Ralph’s elegant design of team performance enhancement made me wonder if the performance evaluation process in work environments misses the point around metrics of success and failure that focus on the outcome versus the process. Better processes can more reliably deliver better results — the goal isn’t the result, but rather the quality of the skills that deliver the results. This approach of course doesn’t say that we need to ignore results; it speaks to where we want to place our emphasis when coaching the teams that we lead.
Okay, my blogging break time is up. Now back to the hockey rink for me. -JM
I recently gave a talk on leadership to the socialmedia.org folks with the intent of learning more about social media. Sometimes I think of social media as a new word for “customer service in public” — which isn’t easy by any means. The link above, to me, represents the kind of lower-level challenges that social media folks get into on the Web. If you note, there never is a point of resolution achieved on the strand. The higher-level challenges of social media for a leader beg all kinds of new questions. I wanted to keep a link to the above URL so that’s what this post is for (a note to myself). -JM
Recently I have been running my Cabinet meeting in a manner that is different than in the past five years. My two senior executives now sit at the head of the table, and then proceed to open and run the meeting per the agenda that we have agreed upon. In running a meeting this way, as the overall leader but not as the leader of the meeting, it affords the ability to observe your own meeting — rather than to lead it. In doing so, I find it possible to hear everyone’s positions and opinions better because I am spending less time trying to “lead to produce value” and more time on “participating to produce value.” This of course depends upon having two excellent senior leaders — like I get to have in my CAO and COO — who are thankfully open to my experiments. Because what can occur from time to time is that I do need to step in and lead the meeting as the heat turns on — but I can recede into the background just as easily as well. As I progress along this track, I’ll share more thoughts about the pros and cons of this approach. -JM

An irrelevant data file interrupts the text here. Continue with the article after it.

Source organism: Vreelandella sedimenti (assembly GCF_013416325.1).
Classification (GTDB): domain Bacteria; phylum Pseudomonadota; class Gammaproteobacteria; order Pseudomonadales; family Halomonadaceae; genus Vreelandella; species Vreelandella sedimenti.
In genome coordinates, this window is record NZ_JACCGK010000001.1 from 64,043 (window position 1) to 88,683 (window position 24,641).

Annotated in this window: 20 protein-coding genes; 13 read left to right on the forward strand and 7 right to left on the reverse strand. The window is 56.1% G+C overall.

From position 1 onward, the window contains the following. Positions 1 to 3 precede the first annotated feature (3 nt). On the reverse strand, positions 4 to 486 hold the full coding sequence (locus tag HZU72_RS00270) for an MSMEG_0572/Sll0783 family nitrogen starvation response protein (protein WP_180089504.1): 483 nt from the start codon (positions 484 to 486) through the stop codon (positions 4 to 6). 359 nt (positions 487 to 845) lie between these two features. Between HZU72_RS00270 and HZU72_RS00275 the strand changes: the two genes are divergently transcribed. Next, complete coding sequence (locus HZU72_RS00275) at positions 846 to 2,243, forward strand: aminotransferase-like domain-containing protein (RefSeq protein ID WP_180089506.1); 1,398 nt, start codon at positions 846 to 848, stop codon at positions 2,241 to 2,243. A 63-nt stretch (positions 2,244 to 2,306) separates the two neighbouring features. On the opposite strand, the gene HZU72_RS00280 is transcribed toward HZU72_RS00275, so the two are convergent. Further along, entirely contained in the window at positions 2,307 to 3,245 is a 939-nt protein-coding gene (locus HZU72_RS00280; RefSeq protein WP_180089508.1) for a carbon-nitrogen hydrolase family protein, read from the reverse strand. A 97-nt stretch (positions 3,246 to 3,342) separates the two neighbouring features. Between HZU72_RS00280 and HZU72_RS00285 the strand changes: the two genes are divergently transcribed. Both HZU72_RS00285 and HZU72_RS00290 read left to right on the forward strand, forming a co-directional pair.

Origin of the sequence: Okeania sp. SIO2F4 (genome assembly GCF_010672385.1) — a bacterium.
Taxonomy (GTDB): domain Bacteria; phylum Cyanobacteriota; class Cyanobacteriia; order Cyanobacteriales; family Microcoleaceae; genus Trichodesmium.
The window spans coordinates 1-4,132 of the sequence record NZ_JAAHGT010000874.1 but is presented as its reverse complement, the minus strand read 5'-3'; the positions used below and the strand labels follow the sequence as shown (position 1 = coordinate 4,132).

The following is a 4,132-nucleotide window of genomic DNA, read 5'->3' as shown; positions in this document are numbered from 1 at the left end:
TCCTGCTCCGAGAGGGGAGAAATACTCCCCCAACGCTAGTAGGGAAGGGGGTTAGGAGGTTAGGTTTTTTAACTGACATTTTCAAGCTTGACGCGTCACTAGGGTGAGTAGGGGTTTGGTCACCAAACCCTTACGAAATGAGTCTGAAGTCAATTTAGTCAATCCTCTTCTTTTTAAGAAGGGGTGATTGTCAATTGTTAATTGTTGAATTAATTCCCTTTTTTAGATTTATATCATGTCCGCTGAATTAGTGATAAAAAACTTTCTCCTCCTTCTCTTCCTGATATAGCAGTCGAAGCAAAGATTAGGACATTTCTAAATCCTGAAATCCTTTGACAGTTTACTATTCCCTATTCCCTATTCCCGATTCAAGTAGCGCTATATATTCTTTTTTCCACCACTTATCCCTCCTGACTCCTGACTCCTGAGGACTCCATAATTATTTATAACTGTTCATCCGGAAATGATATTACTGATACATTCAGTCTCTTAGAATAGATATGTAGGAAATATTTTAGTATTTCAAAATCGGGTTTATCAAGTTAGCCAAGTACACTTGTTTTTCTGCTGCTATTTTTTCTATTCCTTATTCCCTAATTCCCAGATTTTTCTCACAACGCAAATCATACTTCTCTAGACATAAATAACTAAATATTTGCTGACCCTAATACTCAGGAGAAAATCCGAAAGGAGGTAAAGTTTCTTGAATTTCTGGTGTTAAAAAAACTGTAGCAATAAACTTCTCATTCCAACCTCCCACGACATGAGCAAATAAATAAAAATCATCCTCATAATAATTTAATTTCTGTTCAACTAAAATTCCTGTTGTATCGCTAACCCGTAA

I dropped by the lab of my old colleague Professor Hiroshi Ishii at the MIT Media Lab and was wowed by one of his new projects. Hiroshi is the Doug Engelbart of our generation — a true user-interface pioneer that keeps inventing the next paradigms for manipulating information remotely. But even more importantly, Hiroshi is that special kind of leader who when you say to him, “Great job, Hiroshi” he is always quick to say, “I didn’t do this. My students made it happen. I’m proud to get to work with such great students.” I know for certain that his students hold him in high regard as a truly unique, creative leader. -JM
I’m keeping track of a few things coming out there in telepresence and remote collaboration — it’s a pet interest of mine. Starting this log so I don’t forget what I find:
- Perch: iPad-to-iPad portal that turns on when a face looks into the iPad.
- Sococo: Multi-virtual-room parallel reality with lots of bells and whistles.
- Sqwiggle: Simultaneous video-portals making it easy to interrupt each other.
I’m more than aware that face-to-face is *way* better than any of these solutions. That said, it seems like in certain situations we should be able to imagine a better future than all being in the same room together “studio style” given that we’re in this strange global interconnected world and all … at least that’s what I read on the Internet. -JM